#13 ? Pussy Money Weed

Mixtape: N/A

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?Pussy Money Weed? leaked in October 2007, mere months after Wayne dropped back-to-back mixtapes ? Da Drought 3 and The Drought Is Over 2. Somehow, this track never found a home. Given its lasting-power, perhaps Wayne did this on purpose. Ten years on, the track?s iconic title has influenced countless others; but only Lil? Wayne could take a tongue-in-cheek stance on such an ignorant title.

#12 ? Sportscenter

Mixtape: Dedication 2 (2006)

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Tha Carter documents Lil? Wayne in the period before and shortly after the release of his commercially acclaimed album, Tha Carter III. Various parts of the film follow Wayne recording in his hotel room, with ESPN?s Sportscenter looping in the background. It?s worth noting only because it?s surreal to see the most popular rapper alive, one who happens to be the quirkiest, coming off as your boy-next-door. Three years prior, Wayne introduced his love of sports on this Dedication 2 offering. He spends the track?s opening thirty seconds name-checking every relevant ESPN show, before unleashing a two minute verse without breaks. The nonchalant way he panned from sports-talk to straight BARS, exemplifies Wayne?s ?always-rapping? persona.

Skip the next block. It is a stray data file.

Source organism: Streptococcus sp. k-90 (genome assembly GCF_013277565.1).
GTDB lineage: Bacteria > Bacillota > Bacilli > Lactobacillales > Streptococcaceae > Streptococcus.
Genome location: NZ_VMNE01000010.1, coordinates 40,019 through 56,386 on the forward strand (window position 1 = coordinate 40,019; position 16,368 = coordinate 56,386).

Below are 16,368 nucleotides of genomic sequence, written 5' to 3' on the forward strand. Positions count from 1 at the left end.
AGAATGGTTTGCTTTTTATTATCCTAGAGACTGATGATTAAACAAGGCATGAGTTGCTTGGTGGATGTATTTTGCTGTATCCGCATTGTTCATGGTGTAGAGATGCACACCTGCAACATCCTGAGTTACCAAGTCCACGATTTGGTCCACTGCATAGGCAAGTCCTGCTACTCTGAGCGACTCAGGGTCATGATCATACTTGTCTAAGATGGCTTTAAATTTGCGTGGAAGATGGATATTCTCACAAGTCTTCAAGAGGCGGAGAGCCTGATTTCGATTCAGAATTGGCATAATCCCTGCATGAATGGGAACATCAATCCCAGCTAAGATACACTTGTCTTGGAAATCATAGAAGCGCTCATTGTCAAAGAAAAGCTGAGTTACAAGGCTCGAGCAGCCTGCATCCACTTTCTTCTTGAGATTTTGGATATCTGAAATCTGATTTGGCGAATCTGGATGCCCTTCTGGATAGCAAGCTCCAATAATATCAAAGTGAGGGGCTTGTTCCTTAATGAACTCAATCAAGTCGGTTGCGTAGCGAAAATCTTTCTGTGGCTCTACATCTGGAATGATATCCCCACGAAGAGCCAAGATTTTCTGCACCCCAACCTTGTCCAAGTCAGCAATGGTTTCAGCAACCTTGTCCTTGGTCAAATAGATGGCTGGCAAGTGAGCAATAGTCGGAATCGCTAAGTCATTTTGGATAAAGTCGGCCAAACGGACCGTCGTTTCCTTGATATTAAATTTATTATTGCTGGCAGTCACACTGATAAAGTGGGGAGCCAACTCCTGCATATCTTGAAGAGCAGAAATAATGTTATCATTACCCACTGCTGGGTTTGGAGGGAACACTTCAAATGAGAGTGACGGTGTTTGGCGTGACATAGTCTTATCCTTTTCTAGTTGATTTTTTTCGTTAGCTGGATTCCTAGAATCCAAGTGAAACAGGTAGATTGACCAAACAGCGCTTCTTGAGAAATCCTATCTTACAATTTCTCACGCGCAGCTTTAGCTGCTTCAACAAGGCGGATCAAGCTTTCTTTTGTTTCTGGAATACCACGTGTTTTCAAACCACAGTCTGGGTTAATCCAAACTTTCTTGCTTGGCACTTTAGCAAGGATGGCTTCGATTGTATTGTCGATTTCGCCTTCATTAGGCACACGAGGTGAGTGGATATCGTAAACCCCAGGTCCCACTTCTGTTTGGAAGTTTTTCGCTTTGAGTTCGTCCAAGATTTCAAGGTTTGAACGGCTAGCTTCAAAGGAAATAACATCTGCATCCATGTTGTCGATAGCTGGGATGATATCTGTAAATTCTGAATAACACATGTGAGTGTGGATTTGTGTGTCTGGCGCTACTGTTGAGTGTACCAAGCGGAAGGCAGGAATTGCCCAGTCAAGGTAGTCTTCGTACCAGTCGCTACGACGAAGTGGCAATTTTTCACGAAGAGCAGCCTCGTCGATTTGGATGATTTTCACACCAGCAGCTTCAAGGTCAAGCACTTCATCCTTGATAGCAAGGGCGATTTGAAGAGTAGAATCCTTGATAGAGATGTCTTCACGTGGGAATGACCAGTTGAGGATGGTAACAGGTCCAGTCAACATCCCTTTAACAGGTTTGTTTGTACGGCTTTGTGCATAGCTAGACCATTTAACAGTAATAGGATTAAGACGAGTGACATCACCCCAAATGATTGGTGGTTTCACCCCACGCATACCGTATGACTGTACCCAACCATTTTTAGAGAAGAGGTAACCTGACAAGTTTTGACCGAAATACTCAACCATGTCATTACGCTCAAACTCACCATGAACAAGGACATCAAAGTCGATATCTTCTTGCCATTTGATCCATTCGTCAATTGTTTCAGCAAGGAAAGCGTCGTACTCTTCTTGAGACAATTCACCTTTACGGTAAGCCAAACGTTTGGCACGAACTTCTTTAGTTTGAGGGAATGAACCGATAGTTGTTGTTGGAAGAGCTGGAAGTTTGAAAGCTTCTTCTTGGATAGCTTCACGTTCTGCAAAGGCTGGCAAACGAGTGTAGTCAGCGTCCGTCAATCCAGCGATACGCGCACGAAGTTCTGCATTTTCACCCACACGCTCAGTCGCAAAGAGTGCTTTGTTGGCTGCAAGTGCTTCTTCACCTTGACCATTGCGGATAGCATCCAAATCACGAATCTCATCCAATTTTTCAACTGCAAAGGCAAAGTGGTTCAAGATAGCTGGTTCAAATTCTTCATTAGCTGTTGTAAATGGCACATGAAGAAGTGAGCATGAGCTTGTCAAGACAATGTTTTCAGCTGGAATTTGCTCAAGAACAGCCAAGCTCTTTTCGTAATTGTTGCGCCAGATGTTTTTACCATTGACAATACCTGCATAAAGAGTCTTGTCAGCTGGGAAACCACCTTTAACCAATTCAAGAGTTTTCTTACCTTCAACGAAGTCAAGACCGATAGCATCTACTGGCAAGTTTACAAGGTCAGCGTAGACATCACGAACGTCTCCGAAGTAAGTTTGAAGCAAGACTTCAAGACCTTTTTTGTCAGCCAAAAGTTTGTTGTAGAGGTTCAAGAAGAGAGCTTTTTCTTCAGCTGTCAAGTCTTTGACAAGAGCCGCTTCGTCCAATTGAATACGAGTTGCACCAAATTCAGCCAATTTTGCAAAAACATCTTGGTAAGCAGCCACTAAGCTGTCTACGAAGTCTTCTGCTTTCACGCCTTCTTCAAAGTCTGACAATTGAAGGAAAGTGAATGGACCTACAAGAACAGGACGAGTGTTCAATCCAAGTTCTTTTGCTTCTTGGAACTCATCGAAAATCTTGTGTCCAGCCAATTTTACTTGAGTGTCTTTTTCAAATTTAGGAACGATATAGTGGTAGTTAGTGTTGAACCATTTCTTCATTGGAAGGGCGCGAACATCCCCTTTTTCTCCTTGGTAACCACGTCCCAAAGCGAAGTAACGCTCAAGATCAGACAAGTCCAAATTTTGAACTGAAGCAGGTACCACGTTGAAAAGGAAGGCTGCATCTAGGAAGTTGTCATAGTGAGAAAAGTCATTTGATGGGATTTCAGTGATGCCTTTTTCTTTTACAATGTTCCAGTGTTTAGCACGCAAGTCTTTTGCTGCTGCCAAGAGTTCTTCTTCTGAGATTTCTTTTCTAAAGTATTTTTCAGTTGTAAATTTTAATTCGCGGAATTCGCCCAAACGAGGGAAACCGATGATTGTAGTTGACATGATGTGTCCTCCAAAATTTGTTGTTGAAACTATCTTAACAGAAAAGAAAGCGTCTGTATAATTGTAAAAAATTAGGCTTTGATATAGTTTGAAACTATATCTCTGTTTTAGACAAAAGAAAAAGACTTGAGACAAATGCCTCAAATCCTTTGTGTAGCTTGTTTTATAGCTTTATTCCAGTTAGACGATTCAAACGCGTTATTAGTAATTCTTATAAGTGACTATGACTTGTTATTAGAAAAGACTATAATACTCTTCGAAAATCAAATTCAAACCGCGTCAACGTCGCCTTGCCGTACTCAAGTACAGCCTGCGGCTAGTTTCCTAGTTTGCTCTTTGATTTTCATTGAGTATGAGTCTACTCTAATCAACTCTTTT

#11 ? I Feel Like Dying

Mixtape: The Drought Is Over 2 (The Carter 3 Sessions) (2007)

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Only peak-Wayne, at his most eccentric, could twist a drug-induced ode to death into a perky tale of life. Over a creepy, yet melodic beat, he gives us a glimpse into the mind of a codeine-crazed drug addict. Wayne is able to make non-syrup drinkers feel like they know the high. In recent years, having witnessed cough syrup?s presence throughout Future?s discography, it?s hard to imagine him being able to do so, without Lil? Wayne; and specifically, ?I Feel Like Dying.?

#10 ? Cannon

Mixtape: Dedication 2 (2006)

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?Cannon? is too chaotic to distinguish what sounds you?re hearing. Masterfully, Wayne uses the simultaneous pandemonium to produce one of the greatest lyrical exercises of his career. Most importantly, though, the track is an example of Wayne?s ability to command the room. You quickly forget about the looping tag provided by producer DJ Cannon ? ?Cannon?Cannon? ? because all you are worried about is listening to the master at work.

#9 ? Upgrade

Mixtape: Da Drought 3 (2007)

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It?s easy to forget that Beyonce?s ?Upgrade U? was a hit-song before Lil? Wayne freestyled over the Swizz Beatz-produced track on Da Drought 3. Wayne convinces the listener that the beat couldn?t have been meant for anyone but him. Backed by Swizz? trademark horns and claps, Wayne does lyrical gymnastics for three-straight minutes. Fittingly, the original featured a verse from Jay-Z. By the time you listened to Wayne?s version, Jay?s mediocre verse was cringe-worthy.